| Space shuttle Atlantis lifts off from Florida on June 8, 2007. (AFP)
Cape Canaveral (Florida), July 27 (AP): America’s space agency has been shaken by two startling and unrelated reports: One involved claims that astronauts were drunk before flying. The other was news from Nasa itself that a worker had sabotaged a computer set for delivery to the international space station.
It was just another jolt yesterday for an operation that has had a rocky year from the start, beginning with the arrest of an astronaut accused of attacking a rival in a love triangle.
“It’s going to shake up the world, I’ll tell you that,” retired Nasa executive Seymour Himmel said of the latest news. “There will be congressional hearings that you will not be able to avoid.” News of the two latest bombshells broke within just a few hours of each other yesterday.
Aviation Week & Space Technology reported on its website that a special panel studying astronaut health found that on two occasions, astronauts were allowed to fly after flight surgeons and other astronauts warned they were so drunk they posed a safety risk.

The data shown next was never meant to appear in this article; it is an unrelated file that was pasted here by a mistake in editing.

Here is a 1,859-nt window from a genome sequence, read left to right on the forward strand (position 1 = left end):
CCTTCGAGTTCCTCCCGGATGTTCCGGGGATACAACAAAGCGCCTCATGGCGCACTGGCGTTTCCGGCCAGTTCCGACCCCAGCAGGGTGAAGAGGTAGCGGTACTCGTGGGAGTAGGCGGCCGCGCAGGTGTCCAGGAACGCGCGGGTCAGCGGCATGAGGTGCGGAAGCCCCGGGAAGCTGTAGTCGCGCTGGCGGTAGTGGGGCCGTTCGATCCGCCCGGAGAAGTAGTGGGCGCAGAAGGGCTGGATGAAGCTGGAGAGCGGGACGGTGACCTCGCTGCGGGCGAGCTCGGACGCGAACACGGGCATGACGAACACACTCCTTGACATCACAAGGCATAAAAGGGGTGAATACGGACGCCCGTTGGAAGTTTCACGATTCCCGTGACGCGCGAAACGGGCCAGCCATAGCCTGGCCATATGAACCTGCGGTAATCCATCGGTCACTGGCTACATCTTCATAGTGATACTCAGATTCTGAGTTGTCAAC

The independent panel also found “heavy use of alcohol” before launch, the magazine reported, although that drinking was within the standard 12-hour “bottle-to-throttle” rule. A Nasa official confirmed the report contains such details, but said they were from anonymous interviews and not substantiated.
The Aviation Week story did not say how long ago the alleged incidents took place, nor did it say whether it involved pilots or other crew members.
Nasa’s space operations chief Bill Gerstenmaier also revealed that an employee for a Nasa subcontractor had cut the wires in a computer that was about to be loaded into the shuttle Endeavour for launch.
The subcontractor, which he would not name, contacted Nasa one-and-a-half weeks ago, as soon as it learned that another computer had been damaged deliberately, Gerstenmaier said. Had the contractor not discovered the problem, Nasa would have uncovered it by testing the computer before launch.
He refused to speculate on the worker’s motive. He also would not say where the sabotage occurred. He said it did not happen in Florida and had nothing to do with an ongoing strike at the Kennedy Space Center by a machinists’ union.